During the field trial of Science: A Way of Knowing (Aikenhead and Fleming, 1975; a category 7 STS course, Table 5.1 in chapter 5), achievement comparisons were made between students who had studied the STS course in grade 10, and those who had taken the regular grade 10 offering (a traditional content prerequisite to 11th grade biology, chemistry and physics at that school). Comparisons were made the year following. By November of their 11th grade science course (biology, chemistry and/or physics), the achievement difference between students who had studied the STS course and those who had not was indistinguishable (Aikenhead, 1982). These results were particularly threatening to the traditional science teachers at that school. They successfully lobbied to have the STS course discontinued in their school.
The traditional high school science courses in North America do not stand up to scrutiny as well as one might expect. The research findings reviewed here raise a number of questions about high school science teaching, about standard measures of achievement, about first-year university science courses, and about science teachers' perceived mission in science education. The research does indicate that high school science prerequisites to university science courses in North America are not as sacred as science teachers hold them to be. Therefore, the fear that STS content will significantly diminish the amount of science content acquired by students, and thus compromise their achievement at university, seems to be unwarranted.
Obviously the issue of achievement in science is much more complex than portrayed by the succinct review here. Other factors, such as specialization over a number of years, seem to affect student achievement, as the IEA's Second International Science Study shows (Keeves, 1990).
The conclusion to be drawn here is not that high school science is irrelevant to university achievement. But rather, high school science, as narrowly defined by teachers representing a traditional perspective, is irrelevant to the objectives espoused by its defenders. The fear over students missing essential science content may be a manifestation of a fear of losing control over the science curriculum, over students, or more personally, it may be a fear of losing one's vision of oneself as a science teacher whose mission is to socialize high school students into a scientific discipline. Such a mission offers a seductive raison d'etre for maintaining the status quo in science education (Mitschke, 1993).
Only a small proportion of STS science projects have systematically investigated the attainment of objectives related to traditional and STS content. Over the years, however, numerous studies have been published. The accumulated body of research allows one to interpolate, extrapolate, and synthesize the following conclusions:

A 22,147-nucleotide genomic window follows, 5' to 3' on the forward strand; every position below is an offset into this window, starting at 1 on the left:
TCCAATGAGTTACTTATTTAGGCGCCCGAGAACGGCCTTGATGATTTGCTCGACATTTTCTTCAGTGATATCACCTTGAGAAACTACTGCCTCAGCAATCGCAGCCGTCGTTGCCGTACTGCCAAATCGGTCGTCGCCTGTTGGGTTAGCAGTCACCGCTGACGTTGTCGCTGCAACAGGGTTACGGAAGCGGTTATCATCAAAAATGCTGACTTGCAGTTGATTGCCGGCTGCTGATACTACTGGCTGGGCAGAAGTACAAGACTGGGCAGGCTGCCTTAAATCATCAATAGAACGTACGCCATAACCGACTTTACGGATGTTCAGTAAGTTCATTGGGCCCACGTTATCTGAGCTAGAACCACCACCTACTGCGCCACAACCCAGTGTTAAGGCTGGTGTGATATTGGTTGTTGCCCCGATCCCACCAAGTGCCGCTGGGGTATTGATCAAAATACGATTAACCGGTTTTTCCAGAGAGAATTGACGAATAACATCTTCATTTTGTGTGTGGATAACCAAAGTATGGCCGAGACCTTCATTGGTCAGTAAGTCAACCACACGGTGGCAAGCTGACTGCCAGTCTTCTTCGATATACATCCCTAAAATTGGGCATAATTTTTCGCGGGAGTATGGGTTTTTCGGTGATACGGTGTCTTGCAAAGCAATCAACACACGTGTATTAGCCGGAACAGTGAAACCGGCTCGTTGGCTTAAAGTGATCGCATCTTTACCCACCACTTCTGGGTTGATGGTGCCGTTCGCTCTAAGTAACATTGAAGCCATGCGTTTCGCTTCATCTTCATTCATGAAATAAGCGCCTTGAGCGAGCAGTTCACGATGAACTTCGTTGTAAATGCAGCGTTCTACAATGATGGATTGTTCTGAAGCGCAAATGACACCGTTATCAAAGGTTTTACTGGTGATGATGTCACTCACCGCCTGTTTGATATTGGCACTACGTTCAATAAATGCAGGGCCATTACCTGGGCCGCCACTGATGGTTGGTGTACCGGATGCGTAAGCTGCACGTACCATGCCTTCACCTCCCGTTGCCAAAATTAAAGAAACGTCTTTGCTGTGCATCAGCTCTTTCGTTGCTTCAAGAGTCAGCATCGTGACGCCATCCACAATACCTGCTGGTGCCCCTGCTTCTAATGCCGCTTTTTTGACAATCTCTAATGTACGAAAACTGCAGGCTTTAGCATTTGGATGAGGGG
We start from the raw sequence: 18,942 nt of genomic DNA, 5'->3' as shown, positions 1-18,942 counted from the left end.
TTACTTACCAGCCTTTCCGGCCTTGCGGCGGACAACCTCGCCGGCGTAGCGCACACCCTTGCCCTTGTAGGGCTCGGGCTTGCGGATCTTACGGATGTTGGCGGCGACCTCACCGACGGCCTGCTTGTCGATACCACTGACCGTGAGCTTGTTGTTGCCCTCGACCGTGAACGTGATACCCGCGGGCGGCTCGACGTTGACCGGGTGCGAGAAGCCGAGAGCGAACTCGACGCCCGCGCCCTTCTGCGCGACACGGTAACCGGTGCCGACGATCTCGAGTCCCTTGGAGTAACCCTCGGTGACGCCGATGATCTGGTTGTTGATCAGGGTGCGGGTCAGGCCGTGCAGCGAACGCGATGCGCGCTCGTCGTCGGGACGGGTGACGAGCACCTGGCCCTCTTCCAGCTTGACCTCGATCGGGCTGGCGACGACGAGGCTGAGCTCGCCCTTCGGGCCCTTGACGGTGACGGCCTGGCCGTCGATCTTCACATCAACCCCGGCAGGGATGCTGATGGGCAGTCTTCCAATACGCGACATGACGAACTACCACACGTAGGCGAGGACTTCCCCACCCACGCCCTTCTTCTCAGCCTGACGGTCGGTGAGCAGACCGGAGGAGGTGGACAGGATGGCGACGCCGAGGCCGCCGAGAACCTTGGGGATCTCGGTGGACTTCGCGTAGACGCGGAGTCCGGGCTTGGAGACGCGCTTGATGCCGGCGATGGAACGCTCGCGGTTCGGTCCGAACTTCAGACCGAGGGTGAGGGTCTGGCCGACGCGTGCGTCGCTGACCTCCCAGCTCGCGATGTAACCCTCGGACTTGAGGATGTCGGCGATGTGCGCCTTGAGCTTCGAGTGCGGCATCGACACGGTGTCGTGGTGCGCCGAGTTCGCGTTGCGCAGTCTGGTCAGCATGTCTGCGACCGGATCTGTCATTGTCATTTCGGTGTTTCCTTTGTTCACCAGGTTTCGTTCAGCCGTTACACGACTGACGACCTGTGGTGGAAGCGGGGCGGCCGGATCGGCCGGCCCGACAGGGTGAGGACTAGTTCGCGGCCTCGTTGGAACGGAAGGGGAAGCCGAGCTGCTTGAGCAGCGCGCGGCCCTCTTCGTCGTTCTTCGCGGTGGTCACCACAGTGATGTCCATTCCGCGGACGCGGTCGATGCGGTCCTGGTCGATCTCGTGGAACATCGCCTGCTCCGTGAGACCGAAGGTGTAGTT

1. Students in STS classes (compared with traditional science classes) can significantly improve their understanding of (a) the social issues both external and internal to science, and (b) the interactions among science, technology and society; depending on what content is emphasized and evaluated by the teacher.
2. Students in STS classes (compared with traditional science classes) can significantly improve their attitudes toward science, toward science classes, and toward learning, as a result of STS content and as a result of STS teaching methods that incorporate student interactivity.
3. Students in STS classes (compared with traditional science classes) can make modest but significant gains in thinking skills such as applying science content to everyday situations, critical and creative thinking, and decision making, as long as these skills are explicitly practised and evaluated.
4. Student achievement on traditional subject matter at the next level of science education (at a higher grade level or at university) will not be significantly compromised by teaching science through STS. This result is particularly true for academically more talented students.
5. Students can benefit from studying science through an STS approach, provided: (a) the instruction is at least a category 3 type or higher (Table 5.1 in chapter 5); (b) appropriate classroom materials are available; and (c) a teacher's orientation toward science instruction is in reasonable synchrony with the STS approach expected to be used, as detailed by Peter Fensham and Deborah Corrigan in chapter 18.
Yes, students can benefit from learning science through STS, and they benefit quite consistently over their counterparts in traditional science classes. STS science education, therefore, provides a demonstrative advantage to students wishing to improve their scientific literacy.
In terms of improving STS education, the potency of research and development projects was evident in the literature. Such projects hold promise for educators who wish to improve or establish STS programs.